·       An opening exercise that allows them to chatter away while making the transition to the day’s lesson. The exercise should also be interesting while reminding them of what they already know. Something like a Round Robin or brief discussion, for example.
·       Silly videos related to the topic are always a plus. Even better are student-made videos.
·       Games of just about any sort—low or high tech. Board games are always good no matter what. Student made board games are the most engaging.  
·       Any game that requires players to roll dice is immediately a huge (and noisy) success.
·       The perfect student lesson plan will certainly include sharing, collaboration, or teamwork in every possible permutation.
·       Students like questions that they can answer with relative ease. This sets the stage for activities where they quiz each other. They would also choose to hold competitions where they can answer as a team and not be put on the spot individually.
·       Beating the clock is always fun. So is setting a personal best goal and working towards it.
·       One predictable student preference is being able to shift partners during an activity or switching teams in the course of a lesson. Movement instead of remaining seated all class keeps everyone alert.
·       Music of all kinds. Student performances. Background music. Headphones. Music adds a layer of enjoyment to almost any type of instruction.
·       A countdown to something is always fun. Not a frantic, frenzied race, but a countdown that focuses an activity—such as an online countdown clock to an activity.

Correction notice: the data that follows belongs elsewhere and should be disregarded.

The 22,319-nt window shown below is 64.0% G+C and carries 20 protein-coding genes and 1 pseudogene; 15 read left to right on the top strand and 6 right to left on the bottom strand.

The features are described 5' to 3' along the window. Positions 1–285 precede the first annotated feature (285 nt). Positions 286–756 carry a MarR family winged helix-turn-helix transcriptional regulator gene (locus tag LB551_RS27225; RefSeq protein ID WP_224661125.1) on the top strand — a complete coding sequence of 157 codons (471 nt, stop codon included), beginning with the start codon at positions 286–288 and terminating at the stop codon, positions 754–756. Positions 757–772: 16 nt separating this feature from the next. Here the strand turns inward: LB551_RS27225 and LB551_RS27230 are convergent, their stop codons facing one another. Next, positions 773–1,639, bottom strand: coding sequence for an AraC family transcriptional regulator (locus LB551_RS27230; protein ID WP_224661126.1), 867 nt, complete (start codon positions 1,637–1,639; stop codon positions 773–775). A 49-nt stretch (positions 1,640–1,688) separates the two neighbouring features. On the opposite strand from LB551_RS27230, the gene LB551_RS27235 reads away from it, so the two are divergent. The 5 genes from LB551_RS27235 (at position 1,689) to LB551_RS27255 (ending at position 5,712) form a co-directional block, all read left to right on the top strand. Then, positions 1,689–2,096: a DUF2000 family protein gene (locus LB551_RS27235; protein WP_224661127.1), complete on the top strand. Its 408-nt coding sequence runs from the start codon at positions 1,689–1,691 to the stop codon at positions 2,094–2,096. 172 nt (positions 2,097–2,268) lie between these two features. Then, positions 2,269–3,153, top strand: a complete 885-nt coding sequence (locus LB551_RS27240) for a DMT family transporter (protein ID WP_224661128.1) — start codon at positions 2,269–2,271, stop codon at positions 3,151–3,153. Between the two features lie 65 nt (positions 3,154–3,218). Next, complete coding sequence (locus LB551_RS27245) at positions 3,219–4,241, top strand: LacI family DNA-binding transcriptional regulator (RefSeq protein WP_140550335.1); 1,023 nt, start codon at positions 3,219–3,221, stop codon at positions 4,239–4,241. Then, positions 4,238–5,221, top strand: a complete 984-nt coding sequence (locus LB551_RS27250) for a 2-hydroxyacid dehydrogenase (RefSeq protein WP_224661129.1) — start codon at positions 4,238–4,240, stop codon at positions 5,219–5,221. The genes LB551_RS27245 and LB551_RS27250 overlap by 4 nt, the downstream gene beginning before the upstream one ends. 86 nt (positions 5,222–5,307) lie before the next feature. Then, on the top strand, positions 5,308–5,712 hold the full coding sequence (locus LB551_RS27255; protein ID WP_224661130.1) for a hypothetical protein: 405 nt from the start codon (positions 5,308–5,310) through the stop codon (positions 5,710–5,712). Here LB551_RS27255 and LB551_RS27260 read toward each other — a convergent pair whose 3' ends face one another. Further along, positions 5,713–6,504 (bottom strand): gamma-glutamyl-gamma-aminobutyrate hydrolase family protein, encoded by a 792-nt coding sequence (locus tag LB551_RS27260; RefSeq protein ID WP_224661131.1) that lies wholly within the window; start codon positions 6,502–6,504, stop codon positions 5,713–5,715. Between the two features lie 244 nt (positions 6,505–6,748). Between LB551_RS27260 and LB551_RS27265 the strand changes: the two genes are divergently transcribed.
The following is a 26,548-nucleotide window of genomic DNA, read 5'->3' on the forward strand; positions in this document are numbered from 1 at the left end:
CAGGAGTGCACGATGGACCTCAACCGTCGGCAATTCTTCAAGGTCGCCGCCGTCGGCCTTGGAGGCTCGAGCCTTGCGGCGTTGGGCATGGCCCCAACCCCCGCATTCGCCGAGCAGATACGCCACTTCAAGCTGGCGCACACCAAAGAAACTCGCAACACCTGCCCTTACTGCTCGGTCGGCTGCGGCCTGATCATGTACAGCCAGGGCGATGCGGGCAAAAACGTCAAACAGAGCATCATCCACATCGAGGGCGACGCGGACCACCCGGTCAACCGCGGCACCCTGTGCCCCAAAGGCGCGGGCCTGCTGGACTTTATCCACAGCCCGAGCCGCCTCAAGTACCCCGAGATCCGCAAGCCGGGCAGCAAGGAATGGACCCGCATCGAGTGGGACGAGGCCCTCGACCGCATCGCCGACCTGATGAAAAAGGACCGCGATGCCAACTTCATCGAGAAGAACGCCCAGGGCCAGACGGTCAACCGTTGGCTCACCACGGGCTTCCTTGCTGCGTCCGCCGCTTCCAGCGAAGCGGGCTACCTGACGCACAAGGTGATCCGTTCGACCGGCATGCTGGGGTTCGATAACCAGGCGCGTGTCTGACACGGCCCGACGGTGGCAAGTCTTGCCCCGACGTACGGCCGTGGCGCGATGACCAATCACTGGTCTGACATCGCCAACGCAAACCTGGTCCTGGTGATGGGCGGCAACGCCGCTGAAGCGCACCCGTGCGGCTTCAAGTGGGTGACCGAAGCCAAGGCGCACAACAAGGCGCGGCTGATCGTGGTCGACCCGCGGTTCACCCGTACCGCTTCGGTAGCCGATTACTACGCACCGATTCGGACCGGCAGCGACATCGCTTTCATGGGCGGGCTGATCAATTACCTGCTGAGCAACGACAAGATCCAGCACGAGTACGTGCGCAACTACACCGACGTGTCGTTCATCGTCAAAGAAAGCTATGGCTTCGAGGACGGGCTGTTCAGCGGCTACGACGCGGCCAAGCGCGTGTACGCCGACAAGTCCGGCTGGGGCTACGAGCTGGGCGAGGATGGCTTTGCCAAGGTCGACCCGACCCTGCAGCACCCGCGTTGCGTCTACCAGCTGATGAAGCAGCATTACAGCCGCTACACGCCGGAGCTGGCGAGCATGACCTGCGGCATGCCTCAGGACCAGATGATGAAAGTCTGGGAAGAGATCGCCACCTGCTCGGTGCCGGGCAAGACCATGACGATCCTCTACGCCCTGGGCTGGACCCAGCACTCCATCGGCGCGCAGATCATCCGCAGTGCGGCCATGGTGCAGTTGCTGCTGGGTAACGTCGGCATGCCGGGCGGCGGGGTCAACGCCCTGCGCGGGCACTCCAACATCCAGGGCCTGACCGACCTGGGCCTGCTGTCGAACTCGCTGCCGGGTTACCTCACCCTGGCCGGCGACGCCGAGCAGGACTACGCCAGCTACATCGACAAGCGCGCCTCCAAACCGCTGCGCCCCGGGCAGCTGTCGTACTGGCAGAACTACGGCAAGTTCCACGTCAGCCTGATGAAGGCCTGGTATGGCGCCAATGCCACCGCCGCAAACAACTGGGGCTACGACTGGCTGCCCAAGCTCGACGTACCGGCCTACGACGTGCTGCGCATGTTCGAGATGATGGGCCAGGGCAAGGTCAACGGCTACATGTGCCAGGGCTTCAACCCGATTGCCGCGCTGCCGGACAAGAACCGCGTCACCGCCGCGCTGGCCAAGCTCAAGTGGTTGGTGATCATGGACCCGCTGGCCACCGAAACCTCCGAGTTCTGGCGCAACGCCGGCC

·       Students like learning something interesting or peculiar so that they have a good answer to, “What did you learn in school today?” They also like learning interesting and peculiar information just because it’s fun to think about. Weird facts are always fun to know.
·       Students enjoy an opportunity to write on something besides notebook paper. The more outrageous the surface the better.
·       If students were to design a lesson, there would be lots of gaudy coloring. Students would be writing on the board more, too.
·       If there is a lesson with a reading component, students would probably design it in such a way that classmates read it together—and not in that embarrassing popcorn style either, but with friends or friendly teammates to share the reading load.
·       There would also be a component where students do something to help someone else. Whether it be playing an altruistic game such as Free Rice (www.freerice.com), or just helping out classmates, students like to feel that their contributions to the world matter.
·       Having several choices of meaningful and interesting activities to do in a reasonable amount of time would also be part of a student-designed lesson plan. Having a free choice among the choices is even more interesting for some students.
·       Manipulatives, three-D graphic organizers, paper airplanes, and squishy toys are almost mandatory in student-designed lessons. Rubber bands and paper clips would also find a way to be included as well.
·       Finally, in the ideal lesson designed by students, any homework would be something that fits in with their out-of-school lives and interests and can be done simply—without fuss—and in just the right amount of time.